Government tackles businesses’ concerns over holiday pay ruling
This was published under the 2010 to 2015 Conservative and Liberal Democrat coalition government
Government has taken action to reduce potential costs to employers and give certainty to workers on their rights on holiday pay.
The government has today (18 December 2014) taken action to reduce potential costs to employers and give certainty to workers on their rights following the recent court decisions on holiday pay.
Last month the Employment Appeal Tribunal ruled that holiday pay should reflect non-guaranteed overtime.
The government recognises the decision of the court and is today taking action to protect UK business from the potentially damaging impact of large backdated claims. Changes made to regulations under the Employment Rights Act 1996 will mean that claims to Employment Tribunals on this issue cannot stretch back further than 2 years.
Workers can still make claims under the existing arrangements for the next 6 months which will act as a transition period before the new rules come into force. The changes apply to claims made on or after 1 July 2015.
Following the recent Employment Appeal Tribunal ruling, government set up a taskforce of representatives from government and business to assess the financial exposure employers face and how to limit the impact on businesses.
Employers and workers can also visit Acas for the latest free Acas advice on holiday pay.
Notes to editors:
- The judge in the recent UK Employment Appeal Tribunal case of Bear Scotland versus Fulton ruled that holiday pay should include non-guaranteed overtime.
- Non-guaranteed overtime means overtime that employers are not obliged to offer but a worker has to work if it is offered.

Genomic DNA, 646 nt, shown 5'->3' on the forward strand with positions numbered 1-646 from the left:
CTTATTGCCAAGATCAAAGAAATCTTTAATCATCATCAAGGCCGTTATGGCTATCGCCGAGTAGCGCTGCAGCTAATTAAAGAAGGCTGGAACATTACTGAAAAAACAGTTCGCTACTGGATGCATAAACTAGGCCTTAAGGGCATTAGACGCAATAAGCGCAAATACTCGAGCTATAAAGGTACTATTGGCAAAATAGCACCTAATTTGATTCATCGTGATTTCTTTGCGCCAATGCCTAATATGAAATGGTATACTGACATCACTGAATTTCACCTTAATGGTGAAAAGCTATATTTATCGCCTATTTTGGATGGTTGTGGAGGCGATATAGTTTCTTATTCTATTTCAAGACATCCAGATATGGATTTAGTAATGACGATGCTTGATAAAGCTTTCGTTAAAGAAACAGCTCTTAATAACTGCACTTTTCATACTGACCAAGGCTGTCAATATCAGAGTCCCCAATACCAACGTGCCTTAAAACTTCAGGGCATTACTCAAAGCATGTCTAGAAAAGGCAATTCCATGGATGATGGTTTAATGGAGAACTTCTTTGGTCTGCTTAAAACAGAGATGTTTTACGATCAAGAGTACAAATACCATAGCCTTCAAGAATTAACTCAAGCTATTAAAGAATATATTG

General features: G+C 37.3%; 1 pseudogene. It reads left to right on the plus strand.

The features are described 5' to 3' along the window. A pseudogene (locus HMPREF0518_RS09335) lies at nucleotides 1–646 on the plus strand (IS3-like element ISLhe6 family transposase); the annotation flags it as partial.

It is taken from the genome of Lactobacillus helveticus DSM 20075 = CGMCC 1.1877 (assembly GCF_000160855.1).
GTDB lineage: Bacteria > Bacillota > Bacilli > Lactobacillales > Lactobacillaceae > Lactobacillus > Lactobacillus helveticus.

- Regulations to limit claims for unlawful deductions from wages to 2 years have been laid today (18 December 2014). The rules apply to Employment Tribunal claims made on or after 1 July 2015. Claims made before this time follow current rules.
- The taskforce is considering the impacts on business. While the government discussed these changes with the taskforce, they do not represent a direct output of the taskforce’s work. The taskforce continues to work through the implications. The business representative groups on the taskforce are:
- Confederation of British Industry (CBI)
- EEF, the manufacturers Organisation
- Federation of Small Businesses (FSB)
- Institute of Directors (IoD)
- British Chambers of Commerce (BCC)
- British Retail Consortium (BRC)
- Civil Engineering Contractors Association (CECA)
- GC100 - General Counsel and Company Secretaries working in FTSE 100 companies
- The Department for Business, Innovation and Skills (BIS) chairs the group. Relevant government departments also attend. BIS is also engaging with a wide range of interested parties.
- Employers and workers can also get free advice and support from the Acas Helpline Online